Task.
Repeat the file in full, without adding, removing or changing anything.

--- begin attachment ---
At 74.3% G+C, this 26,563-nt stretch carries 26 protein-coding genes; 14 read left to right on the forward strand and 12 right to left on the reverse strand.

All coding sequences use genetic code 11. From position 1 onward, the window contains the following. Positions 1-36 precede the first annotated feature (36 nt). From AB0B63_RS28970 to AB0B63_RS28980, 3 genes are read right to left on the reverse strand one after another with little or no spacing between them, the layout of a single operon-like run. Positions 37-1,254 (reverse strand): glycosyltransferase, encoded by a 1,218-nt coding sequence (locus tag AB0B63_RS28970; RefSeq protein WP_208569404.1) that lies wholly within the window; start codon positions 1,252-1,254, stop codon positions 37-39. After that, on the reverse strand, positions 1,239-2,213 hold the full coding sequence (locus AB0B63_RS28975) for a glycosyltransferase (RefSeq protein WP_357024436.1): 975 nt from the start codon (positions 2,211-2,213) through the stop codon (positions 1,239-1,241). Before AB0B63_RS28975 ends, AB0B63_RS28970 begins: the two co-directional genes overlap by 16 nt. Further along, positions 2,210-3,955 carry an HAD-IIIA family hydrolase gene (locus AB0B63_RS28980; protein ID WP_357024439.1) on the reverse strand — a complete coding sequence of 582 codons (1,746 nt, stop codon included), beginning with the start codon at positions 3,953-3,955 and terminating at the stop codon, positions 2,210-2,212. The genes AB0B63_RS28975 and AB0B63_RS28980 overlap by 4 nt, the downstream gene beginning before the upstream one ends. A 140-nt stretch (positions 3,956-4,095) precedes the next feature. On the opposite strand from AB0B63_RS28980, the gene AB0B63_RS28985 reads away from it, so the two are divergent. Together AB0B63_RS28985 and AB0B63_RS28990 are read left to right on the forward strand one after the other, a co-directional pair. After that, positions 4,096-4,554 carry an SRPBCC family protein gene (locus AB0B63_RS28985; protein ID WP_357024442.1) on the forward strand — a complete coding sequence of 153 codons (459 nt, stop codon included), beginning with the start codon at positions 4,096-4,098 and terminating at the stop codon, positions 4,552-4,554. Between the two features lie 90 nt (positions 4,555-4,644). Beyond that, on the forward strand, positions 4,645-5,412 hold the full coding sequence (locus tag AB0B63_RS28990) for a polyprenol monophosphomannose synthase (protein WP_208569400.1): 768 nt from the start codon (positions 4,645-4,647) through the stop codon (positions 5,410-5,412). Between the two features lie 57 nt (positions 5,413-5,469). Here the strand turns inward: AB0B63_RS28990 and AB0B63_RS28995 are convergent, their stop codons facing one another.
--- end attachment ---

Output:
At 74.3% G+C, this 26,563-nt stretch carries 26 protein-coding genes; 14 read left to right on the forward strand and 12 right to left on the reverse strand.

All coding sequences use genetic code 11. From position 1 onward, the window contains the following. Positions 1-36 precede the first annotated feature (36 nt). From AB0B63_RS28970 to AB0B63_RS28980, 3 genes are read right to left on the reverse strand one after another with little or no spacing between them, the layout of a single operon-like run. Positions 37-1,254 (reverse strand): glycosyltransferase, encoded by a 1,218-nt coding sequence (locus tag AB0B63_RS28970; RefSeq protein WP_208569404.1) that lies wholly within the window; start codon positions 1,252-1,254, stop codon positions 37-39. After that, on the reverse strand, positions 1,239-2,213 hold the full coding sequence (locus AB0B63_RS28975) for a glycosyltransferase (RefSeq protein WP_357024436.1): 975 nt from the start codon (positions 2,211-2,213) through the stop codon (positions 1,239-1,241). Before AB0B63_RS28975 ends, AB0B63_RS28970 begins: the two co-directional genes overlap by 16 nt. Further along, positions 2,210-3,955 carry an HAD-IIIA family hydrolase gene (locus AB0B63_RS28980; protein ID WP_357024439.1) on the reverse strand — a complete coding sequence of 582 codons (1,746 nt, stop codon included), beginning with the start codon at positions 3,953-3,955 and terminating at the stop codon, positions 2,210-2,212. The genes AB0B63_RS28975 and AB0B63_RS28980 overlap by 4 nt, the downstream gene beginning before the upstream one ends. A 140-nt stretch (positions 3,956-4,095) precedes the next feature. On the opposite strand from AB0B63_RS28980, the gene AB0B63_RS28985 reads away from it, so the two are divergent. Together AB0B63_RS28985 and AB0B63_RS28990 are read left to right on the forward strand one after the other, a co-directional pair. After that, positions 4,096-4,554 carry an SRPBCC family protein gene (locus AB0B63_RS28985; protein ID WP_357024442.1) on the forward strand — a complete coding sequence of 153 codons (459 nt, stop codon included), beginning with the start codon at positions 4,096-4,098 and terminating at the stop codon, positions 4,552-4,554. Between the two features lie 90 nt (positions 4,555-4,644). Beyond that, on the forward strand, positions 4,645-5,412 hold the full coding sequence (locus tag AB0B63_RS28990) for a polyprenol monophosphomannose synthase (protein WP_208569400.1): 768 nt from the start codon (positions 4,645-4,647) through the stop codon (positions 5,410-5,412). Between the two features lie 57 nt (positions 5,413-5,469). Here the strand turns inward: AB0B63_RS28990 and AB0B63_RS28995 are convergent, their stop codons facing one another.